Blasen in der Suppe

NEW YORK – Die meisten hoch entwickelten Volkswirtschaften leiden nach wie vor unter einem hinter dem Trend zurückbleibenden BIP-Wachstum und hoher Arbeitslosigkeit; daher haben sich ihre Zentralbanken auf eine zunehmend unkonventionelle Geldpolitik verlegt. Sie haben uns eine Buchstabensuppe von Maßnahmen serviert: ZIRP (Nullzinspolitik), QE (quantitative Lockerung: der Ankauf von Staatsanleihen zur Verringerung der langfristigen Zinsen angesichts kurzfristiger Leitzinsen von null), CE (Kreditlockerung: Ankauf privater Vermögenswerte mit dem Ziel, die Kapitalkosten des privaten Sektors zu senken) und FG (Forward Guidance: die Zusage, QE bzw. ZIRP aufrechtzuerhalten, bis etwa die Arbeitslosenquote einen bestimmten Zielwert erreicht). Manche sind so weit gegangen, eine NIPR (Negativzinspolitik) vorzuschlagen.

All dem zum Trotz verharren die Wachstumsraten bisher hartnäckig auf niedrigem Niveau, und die Arbeitslosenquoten bleiben inakzeptabel hoch, u.a. weil die Zunahme der Geldmenge im Gefolge der QE nicht zu einer Kreditschöpfung zur Finanzierung von privatem Konsum oder Investitionen geführt hat. Stattdessen haben die Banken das zusätzliche Geld in Form von Reserveüberschüssen gebunkert. Es besteht eine Kreditverknappung, da Banken mit unzureichendem Eigenkapital keine Kredite an risikobehaftete Kreditnehmer vergeben wollen, während das niedrige Wachstum und das hohe Schuldenniveau der privaten Haushalte zugleich auf die Kreditnachfrage drücken.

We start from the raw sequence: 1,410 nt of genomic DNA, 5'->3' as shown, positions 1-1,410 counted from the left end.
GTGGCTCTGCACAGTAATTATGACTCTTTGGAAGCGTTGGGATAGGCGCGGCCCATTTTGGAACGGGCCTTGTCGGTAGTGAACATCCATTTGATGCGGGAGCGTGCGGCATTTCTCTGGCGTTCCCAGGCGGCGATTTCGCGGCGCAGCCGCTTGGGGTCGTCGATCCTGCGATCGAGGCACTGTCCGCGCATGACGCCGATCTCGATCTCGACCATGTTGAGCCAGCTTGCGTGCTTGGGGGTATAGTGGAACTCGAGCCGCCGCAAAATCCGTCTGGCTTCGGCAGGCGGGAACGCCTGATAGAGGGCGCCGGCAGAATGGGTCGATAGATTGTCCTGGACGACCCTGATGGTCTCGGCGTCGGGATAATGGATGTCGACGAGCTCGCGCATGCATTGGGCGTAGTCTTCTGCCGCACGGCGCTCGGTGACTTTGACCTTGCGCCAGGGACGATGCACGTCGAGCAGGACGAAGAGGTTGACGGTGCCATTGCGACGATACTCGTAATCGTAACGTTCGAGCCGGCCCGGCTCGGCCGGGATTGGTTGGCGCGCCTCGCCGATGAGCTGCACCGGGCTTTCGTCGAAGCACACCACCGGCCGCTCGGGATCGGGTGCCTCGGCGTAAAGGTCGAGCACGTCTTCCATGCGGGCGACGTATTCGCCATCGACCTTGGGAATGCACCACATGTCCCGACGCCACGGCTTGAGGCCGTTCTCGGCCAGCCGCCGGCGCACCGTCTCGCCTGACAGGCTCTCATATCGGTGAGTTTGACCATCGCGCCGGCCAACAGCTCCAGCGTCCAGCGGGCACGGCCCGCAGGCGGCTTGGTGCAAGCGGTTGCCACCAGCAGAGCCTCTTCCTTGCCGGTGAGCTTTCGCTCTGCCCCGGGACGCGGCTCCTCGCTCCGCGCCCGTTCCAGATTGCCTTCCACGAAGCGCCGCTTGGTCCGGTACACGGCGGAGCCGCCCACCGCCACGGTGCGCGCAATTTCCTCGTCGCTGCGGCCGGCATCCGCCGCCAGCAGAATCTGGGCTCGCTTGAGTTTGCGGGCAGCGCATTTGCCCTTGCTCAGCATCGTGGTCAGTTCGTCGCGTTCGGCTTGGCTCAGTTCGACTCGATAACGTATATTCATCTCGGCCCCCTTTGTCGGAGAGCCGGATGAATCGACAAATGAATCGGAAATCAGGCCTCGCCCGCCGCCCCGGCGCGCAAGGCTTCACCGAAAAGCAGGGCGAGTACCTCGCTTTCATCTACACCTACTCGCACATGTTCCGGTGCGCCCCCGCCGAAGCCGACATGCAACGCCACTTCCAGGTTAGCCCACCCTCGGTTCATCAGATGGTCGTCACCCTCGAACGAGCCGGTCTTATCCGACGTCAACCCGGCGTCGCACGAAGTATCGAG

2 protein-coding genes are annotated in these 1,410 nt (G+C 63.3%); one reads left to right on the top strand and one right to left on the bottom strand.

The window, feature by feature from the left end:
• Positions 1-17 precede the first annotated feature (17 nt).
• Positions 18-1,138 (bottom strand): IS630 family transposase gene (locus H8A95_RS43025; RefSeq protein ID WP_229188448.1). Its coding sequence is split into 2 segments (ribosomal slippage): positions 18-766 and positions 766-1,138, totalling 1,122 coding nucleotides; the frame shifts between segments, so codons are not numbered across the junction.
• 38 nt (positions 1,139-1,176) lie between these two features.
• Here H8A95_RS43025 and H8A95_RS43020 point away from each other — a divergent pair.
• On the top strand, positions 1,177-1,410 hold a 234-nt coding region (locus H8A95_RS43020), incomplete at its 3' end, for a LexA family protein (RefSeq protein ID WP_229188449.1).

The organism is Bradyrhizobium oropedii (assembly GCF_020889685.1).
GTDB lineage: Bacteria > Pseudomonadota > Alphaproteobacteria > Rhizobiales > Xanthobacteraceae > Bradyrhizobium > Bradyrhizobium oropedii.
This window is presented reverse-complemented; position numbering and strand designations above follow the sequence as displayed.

Infolgedessen fließt all diese überschüssige Liquidität in den Finanzsektor statt in die Realwirtschaft. Leitzinsen von nahezu null ermutigen zu sogenannten „Carry Trades“ – schuldenfinanzierten Investitionen in ertragsstärkere riskante Anlagen wie längerfristige Staats- und Privatanleihen, Aktien, Rohstoffe und Währungen von Ländern mit hohen Zinssätzen. Das Ergebnis: überhitzte Finanzmärkte, auf denen sich letztlich Blasen bilden könnten.

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